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Capital Gains Tax: What we know thus far…

 

Will a CGT redistribute wealth or just fill the Government coffers?

It seems that the discussion regarding New Zealand having a capital gains tax (CGT) is one that will last the test of time. Every election, every housing crisis, and of course every time a tax working group is formed, CGT is the hot topic. The question we have to ask is why?

What would a CGT look like?

For the purposes of this article we will look at what the Tax Working Group’s interim report has suggested as their vision of a CGT.

What could be subject to CGT?

Business assets including farms, land and buildings i.e. both residential and commercial property, shares and other forms of investments.

What is unlikely to be subject to CGT?

Family home, with strict guidelines on what constitutes the family home, and personal assets, i.e. cars, boats, jewellery, artwork etc.

How will it be taxed?

There are two methods proposed for calculating the capital “income” that will be taxed.

Actual Gains, the logical approach for most is to simply tax the realised gain, being the sale price less the original cost and any other additions/improvements.

Risk-free return, this method is not a new concept. Effectively a set percentage being the risk-free rate (often similar to the 2 year government bond rate, currently 1.8%) would be applied to an asset’s equity. This notional income would replace all other forms of taxable income from that asset.

For example, a rental property is valued at $1,000,000 with bank debt of $800,000, leaving $200,000 of equity. If we use the 1.8% as an example, this would result in taxable income for the year of $3,600. This amount would replace the rental profit or loss actually incurred. As you can imagine this method would have many winners and losers, those with a high yielding asset would have less tax to pay under this approach whilst those making rental losses would be worse off as they would be paying tax even though they received no income. As mentioned this is not a new concept and is already currently being used under the guise of the Fair Dividend Rate (FDR) method applied to foreign shares.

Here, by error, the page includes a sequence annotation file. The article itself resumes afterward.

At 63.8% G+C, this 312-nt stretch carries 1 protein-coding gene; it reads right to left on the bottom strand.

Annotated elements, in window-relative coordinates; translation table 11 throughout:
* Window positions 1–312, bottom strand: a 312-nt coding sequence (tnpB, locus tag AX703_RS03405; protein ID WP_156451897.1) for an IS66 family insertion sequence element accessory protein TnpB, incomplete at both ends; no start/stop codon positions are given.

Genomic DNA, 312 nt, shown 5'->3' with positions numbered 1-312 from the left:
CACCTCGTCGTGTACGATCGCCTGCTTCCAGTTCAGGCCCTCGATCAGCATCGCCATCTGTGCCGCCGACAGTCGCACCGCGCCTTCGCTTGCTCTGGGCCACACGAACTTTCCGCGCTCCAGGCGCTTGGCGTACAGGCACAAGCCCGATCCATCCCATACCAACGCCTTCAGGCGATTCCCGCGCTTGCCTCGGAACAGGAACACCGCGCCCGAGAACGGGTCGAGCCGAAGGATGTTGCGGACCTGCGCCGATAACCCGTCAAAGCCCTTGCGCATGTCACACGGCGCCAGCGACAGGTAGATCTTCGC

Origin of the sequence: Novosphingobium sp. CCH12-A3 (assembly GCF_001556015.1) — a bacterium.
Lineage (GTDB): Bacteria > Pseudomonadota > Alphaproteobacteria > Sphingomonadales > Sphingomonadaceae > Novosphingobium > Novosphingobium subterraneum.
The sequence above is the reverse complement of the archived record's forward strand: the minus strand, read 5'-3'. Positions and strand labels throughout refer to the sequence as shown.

What tax rate would apply to the capital gains?

This has not been particularly clear, and recommendations for various tax rates will be made in the final report, however it is clear that the risk-free return method would likely be taxed based on the standard income tax rates i.e. marginal rate for individuals.

What will happen to the capital gains generated before a CGT was introduced?

It would be unlikely that any CGT would act retrospectively, and the report has suggested two ways that might address this issue. Firstly and most likely would be a national valuation day, think council valuations done all at the same time. This valuation would form a new cost for the asset and therefore would only look to tax gains generated after the national valuation date. The second method would be for CGT to apply to any assets purchased after legislation was introduced. The latter is less likely as it would be difficult to keep track of the purchase date of all forms of asset, and would also take the collection of tax longer as many would choose to retain assets acquired before legislation came into effect over purchasing new assets.

The effectiveness of a CGT may come down to whether the Government chooses to play Robin Hood, using CGT to increase the household net income, or the Sheriff of Nottingham. When faced with the artificial attempts to decrease property prices via foreign buyer bans, ring fencing of losses and reserve bank restrictions, I have to wonder whether CGT would be the lesser of two evils.

Want to keep up with the changing landscape of property investment? Then contact the team at Withers Tsang.

 
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